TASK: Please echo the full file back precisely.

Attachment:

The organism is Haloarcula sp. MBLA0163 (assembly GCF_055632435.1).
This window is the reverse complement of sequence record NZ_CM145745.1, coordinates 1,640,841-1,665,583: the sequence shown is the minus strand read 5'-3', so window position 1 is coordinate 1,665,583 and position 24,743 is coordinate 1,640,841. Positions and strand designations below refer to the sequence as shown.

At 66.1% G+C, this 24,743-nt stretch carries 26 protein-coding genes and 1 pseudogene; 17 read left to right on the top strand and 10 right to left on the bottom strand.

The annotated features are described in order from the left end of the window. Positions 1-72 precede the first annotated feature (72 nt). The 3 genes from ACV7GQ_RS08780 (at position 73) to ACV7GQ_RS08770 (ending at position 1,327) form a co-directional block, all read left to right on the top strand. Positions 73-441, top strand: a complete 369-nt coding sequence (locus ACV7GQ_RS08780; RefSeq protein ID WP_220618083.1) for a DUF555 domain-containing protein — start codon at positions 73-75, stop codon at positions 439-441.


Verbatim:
The organism is Haloarcula sp. MBLA0163 (assembly GCF_055632435.1).
This window is the reverse complement of sequence record NZ_CM145745.1, coordinates 1,640,841-1,665,583: the sequence shown is the minus strand read 5'-3', so window position 1 is coordinate 1,665,583 and position 24,743 is coordinate 1,640,841. Positions and strand designations below refer to the sequence as shown.

At 66.1% G+C, this 24,743-nt stretch carries 26 protein-coding genes and 1 pseudogene; 17 read left to right on the top strand and 10 right to left on the bottom strand.

The annotated features are described in order from the left end of the window. Positions 1-72 precede the first annotated feature (72 nt). The 3 genes from ACV7GQ_RS08780 (at position 73) to ACV7GQ_RS08770 (ending at position 1,327) form a co-directional block, all read left to right on the top strand. Positions 73-441, top strand: a complete 369-nt coding sequence (locus ACV7GQ_RS08780; RefSeq protein ID WP_220618083.1) for a DUF555 domain-containing protein — start codon at positions 73-75, stop codon at positions 439-441.